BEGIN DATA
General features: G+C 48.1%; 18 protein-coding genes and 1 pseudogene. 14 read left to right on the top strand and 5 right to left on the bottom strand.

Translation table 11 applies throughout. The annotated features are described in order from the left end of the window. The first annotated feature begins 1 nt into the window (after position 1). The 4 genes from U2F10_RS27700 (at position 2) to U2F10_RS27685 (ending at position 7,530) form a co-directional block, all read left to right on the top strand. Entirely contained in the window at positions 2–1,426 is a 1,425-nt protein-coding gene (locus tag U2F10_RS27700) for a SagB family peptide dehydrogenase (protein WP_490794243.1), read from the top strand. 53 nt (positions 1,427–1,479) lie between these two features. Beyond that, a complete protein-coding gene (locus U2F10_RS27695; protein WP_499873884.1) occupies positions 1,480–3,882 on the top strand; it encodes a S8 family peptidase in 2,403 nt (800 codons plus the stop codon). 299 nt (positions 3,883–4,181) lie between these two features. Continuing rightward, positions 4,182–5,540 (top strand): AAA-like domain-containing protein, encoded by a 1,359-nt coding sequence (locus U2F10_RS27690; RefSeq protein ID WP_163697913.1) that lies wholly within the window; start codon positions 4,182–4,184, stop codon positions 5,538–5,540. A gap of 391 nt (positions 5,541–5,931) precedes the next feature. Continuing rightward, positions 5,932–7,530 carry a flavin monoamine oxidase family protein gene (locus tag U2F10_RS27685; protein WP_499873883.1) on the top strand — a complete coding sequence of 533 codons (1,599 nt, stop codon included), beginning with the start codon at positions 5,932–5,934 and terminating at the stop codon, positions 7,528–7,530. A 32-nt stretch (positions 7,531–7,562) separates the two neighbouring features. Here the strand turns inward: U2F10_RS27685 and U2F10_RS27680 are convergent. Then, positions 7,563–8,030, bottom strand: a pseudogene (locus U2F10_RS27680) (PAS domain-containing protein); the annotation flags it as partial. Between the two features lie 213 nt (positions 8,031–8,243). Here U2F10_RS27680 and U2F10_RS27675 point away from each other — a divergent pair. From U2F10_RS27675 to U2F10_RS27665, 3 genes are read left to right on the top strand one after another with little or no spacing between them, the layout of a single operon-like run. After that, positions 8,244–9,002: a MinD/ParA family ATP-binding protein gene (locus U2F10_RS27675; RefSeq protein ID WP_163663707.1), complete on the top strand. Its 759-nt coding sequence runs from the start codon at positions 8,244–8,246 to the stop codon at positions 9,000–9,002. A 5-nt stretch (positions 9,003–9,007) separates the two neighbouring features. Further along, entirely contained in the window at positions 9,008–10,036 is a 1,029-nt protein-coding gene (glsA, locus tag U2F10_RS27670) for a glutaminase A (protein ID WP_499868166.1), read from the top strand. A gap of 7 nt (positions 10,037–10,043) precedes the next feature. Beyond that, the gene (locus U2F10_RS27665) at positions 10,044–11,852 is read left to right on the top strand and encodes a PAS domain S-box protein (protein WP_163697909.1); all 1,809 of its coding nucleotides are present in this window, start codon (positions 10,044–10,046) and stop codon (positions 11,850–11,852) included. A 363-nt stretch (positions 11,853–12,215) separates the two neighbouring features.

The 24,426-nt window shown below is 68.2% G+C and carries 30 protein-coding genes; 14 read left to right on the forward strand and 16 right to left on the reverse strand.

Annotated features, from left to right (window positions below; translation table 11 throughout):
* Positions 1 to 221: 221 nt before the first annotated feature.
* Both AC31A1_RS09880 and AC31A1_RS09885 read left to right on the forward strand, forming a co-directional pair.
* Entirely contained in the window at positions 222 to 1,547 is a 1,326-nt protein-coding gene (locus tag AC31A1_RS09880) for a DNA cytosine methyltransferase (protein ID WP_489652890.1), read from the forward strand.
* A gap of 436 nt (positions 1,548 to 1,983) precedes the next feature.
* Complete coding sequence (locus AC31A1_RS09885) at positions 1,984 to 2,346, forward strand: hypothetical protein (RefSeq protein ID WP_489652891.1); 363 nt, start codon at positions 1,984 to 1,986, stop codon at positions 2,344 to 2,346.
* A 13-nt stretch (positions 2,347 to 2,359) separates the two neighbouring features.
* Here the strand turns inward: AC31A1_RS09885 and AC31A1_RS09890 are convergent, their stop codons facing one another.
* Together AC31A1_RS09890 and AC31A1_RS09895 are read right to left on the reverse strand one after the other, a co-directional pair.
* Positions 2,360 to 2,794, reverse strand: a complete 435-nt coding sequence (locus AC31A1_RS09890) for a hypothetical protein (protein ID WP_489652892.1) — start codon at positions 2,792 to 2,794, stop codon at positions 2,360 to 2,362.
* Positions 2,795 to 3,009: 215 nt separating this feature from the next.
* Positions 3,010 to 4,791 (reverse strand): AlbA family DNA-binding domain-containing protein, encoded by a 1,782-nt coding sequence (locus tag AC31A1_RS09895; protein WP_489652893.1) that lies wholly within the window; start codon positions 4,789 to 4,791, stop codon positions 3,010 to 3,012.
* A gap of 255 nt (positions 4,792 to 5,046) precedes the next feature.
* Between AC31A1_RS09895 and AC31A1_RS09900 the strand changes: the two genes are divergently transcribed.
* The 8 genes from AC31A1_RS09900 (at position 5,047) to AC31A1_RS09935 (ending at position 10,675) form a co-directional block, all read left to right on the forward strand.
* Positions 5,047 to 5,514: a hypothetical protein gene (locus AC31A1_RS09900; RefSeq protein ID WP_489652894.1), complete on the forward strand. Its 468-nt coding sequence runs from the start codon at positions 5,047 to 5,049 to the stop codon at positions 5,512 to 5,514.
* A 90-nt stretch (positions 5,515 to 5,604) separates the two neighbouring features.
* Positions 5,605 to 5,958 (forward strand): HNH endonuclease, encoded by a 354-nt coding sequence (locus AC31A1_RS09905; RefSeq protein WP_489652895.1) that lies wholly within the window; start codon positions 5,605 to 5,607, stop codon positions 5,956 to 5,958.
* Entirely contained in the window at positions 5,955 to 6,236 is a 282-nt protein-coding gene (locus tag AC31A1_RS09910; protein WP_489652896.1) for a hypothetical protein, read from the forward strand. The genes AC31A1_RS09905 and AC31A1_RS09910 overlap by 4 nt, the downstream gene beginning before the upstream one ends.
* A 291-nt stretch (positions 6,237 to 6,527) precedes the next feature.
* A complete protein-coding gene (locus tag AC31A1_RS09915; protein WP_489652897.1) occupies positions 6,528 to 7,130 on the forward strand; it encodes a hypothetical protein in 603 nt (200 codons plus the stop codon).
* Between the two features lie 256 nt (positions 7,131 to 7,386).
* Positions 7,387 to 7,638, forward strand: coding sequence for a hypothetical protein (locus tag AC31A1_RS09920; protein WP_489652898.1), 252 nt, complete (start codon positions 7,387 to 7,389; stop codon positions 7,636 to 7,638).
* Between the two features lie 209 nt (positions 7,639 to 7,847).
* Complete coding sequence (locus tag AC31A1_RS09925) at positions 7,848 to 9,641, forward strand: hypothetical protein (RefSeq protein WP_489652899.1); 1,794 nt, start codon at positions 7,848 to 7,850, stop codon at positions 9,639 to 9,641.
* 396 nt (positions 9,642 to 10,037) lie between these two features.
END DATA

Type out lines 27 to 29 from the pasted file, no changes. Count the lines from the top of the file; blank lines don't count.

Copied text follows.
* Between the two features lie 209 nt (positions 7,639 to 7,847).
* Complete coding sequence (locus tag AC31A1_RS09925) at positions 7,848 to 9,641, forward strand: hypothetical protein (RefSeq protein WP_489652899.1); 1,794 nt, start codon at positions 7,848 to 7,850, stop codon at positions 9,639 to 9,641.
* 396 nt (positions 9,642 to 10,037) lie between these two features.